High technologies that can accurately date ancient humans and archaeological materials bring new accuracy to archaeological dating
Conservation Science Division
In 1991, a German couple hiking the Alps stumbled across a frozen corpse in the Ötztal Alps along the Italy-Austria border. Initially thinking the body was that of a mountaineer who had died from an accident, the couple reported the discovery to both the Italian and Austrian police.
However, what they had actually stumbled upon was the oldest clothed mummy from the prehistoric period.
The mummy was named “Ötzi” after the site of its discovery. How did scientists find out when he died?
Researchers at the University of Oxford in the U.K. and the ETH Zurich in Switzerland performed radiocarbon dating using collagen extracted from Ötzi’s bones. This revealed that Ötzi had died around 3,300 BCE.
How can radiocarbon dating determine the period of people’s deaths? All living organisms absorb radiocarbon (14C) through photosynthesis, the food chain, and other means. While they are alive, radiocarbon is maintained in an equilibrium state, but once they die, radiocarbon begins to decay with a half-life of 5,730 years. As such, by measuring how much radiocarbon is left in remains, researchers can estimate how long someone has been dead. Radiocarbon dating can measure the age of organic matter (e.g. bones, wood, and fibers) that are up to 50,000 years old. A method known as accelerator mass spectrometry can be used for tracing the amounts of radiocarbon isotopes.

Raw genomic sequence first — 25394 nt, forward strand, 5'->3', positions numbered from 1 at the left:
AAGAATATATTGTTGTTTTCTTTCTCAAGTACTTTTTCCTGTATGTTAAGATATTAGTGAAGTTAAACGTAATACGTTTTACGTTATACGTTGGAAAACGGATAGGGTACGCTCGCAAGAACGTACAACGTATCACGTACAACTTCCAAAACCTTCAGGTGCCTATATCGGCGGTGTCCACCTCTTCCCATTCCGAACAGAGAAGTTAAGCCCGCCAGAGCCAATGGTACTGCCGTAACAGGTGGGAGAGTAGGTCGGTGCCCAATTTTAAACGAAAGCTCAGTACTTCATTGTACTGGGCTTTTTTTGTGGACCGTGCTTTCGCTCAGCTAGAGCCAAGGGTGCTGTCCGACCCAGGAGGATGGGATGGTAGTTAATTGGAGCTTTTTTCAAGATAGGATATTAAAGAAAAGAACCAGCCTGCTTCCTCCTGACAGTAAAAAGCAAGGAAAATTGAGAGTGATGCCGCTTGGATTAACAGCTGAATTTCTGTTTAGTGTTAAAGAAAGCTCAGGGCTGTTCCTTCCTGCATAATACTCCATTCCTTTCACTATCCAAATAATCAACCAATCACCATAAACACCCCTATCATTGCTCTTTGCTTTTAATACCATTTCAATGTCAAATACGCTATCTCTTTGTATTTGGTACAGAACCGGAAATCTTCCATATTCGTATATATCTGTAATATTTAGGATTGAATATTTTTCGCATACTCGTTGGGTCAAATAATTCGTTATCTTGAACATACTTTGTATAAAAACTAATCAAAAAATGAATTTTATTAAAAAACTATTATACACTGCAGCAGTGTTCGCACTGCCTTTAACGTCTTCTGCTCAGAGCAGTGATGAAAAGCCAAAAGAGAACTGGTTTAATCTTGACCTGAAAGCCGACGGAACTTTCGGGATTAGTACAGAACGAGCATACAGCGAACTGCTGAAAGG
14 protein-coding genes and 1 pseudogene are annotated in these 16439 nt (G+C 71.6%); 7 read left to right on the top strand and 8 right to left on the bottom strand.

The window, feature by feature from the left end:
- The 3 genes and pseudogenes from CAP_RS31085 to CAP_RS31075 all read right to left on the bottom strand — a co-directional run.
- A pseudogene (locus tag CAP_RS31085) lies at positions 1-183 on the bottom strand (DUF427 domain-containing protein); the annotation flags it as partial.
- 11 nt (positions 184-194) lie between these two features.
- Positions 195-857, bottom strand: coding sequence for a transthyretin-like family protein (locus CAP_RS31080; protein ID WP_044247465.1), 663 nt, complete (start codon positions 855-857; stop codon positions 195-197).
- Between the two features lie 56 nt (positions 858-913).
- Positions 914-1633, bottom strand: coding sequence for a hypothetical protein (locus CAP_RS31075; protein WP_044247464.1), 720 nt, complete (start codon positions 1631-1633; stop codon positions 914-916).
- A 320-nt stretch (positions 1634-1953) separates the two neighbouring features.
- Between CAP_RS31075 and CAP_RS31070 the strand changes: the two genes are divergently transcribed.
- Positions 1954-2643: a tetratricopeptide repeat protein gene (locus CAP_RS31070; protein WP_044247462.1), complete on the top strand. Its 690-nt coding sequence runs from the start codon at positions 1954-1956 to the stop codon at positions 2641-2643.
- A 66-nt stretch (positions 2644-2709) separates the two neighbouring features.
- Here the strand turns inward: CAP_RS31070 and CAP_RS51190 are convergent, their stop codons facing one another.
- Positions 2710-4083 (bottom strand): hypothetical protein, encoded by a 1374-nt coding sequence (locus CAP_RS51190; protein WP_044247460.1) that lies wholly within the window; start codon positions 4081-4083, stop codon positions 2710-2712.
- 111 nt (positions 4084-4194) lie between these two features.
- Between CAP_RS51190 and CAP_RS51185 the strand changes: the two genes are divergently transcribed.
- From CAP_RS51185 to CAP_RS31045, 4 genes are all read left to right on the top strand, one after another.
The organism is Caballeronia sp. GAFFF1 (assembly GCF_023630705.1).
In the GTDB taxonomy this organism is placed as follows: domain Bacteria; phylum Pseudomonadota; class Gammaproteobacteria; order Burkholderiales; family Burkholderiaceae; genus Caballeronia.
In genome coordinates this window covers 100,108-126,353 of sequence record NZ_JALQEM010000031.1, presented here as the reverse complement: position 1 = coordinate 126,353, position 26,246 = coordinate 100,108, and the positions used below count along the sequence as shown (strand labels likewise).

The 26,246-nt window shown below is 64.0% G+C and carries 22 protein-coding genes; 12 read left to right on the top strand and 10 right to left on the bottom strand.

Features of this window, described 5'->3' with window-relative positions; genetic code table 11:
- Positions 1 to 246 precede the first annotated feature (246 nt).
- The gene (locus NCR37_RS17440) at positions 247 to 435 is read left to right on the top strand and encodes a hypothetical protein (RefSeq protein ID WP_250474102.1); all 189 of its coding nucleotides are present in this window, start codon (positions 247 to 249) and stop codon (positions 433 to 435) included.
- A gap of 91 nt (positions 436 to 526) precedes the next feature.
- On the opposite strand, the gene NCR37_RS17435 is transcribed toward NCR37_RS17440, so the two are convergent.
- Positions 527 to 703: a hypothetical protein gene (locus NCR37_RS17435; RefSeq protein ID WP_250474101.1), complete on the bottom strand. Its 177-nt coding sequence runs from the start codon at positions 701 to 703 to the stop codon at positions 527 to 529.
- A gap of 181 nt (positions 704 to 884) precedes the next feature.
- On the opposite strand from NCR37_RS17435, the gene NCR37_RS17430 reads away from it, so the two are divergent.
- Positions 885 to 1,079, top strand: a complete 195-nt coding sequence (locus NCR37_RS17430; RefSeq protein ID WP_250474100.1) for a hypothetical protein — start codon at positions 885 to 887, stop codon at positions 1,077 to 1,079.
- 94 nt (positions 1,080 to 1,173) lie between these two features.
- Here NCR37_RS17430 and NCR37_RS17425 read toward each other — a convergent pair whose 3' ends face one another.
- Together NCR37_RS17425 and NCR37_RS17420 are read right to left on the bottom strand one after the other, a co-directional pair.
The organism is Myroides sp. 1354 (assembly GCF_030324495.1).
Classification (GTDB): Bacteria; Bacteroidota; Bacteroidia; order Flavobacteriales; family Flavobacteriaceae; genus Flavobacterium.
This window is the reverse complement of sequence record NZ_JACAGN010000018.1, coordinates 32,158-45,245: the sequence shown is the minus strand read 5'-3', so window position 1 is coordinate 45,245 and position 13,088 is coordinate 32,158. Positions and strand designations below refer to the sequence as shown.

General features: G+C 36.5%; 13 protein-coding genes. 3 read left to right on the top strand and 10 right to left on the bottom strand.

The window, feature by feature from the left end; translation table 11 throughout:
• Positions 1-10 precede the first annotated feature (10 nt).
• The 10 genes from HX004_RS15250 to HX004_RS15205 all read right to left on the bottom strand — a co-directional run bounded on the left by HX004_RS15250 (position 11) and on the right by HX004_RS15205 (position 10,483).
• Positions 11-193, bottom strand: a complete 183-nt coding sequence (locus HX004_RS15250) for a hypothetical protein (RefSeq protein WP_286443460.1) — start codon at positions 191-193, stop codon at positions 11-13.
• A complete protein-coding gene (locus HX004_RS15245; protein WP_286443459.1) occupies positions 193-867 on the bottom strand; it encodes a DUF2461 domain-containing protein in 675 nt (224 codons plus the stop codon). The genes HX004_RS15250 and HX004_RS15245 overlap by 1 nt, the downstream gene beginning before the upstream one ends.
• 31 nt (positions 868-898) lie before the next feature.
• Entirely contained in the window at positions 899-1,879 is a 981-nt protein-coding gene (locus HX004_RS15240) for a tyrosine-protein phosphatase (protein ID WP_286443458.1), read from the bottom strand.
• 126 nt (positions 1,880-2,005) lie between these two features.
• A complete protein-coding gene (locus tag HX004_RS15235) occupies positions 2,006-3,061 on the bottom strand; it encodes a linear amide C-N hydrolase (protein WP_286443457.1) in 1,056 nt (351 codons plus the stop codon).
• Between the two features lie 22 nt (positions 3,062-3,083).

As the first step toward establishing the infrastructure for the dating of archaeological materials, the National Research Institute of Cultural Heritage (NRICH) is planning to establish an accelerator mass spectrometer and install it on the first floor of the new Cultural Heritage Analysis Information Center in 2021. Through continued partnerships with experts from relevant academic disciplines such as conservation science, archaeology, and physics, the NRICH will seek to raise the bar in accurate dating – the basis of cultural heritage research.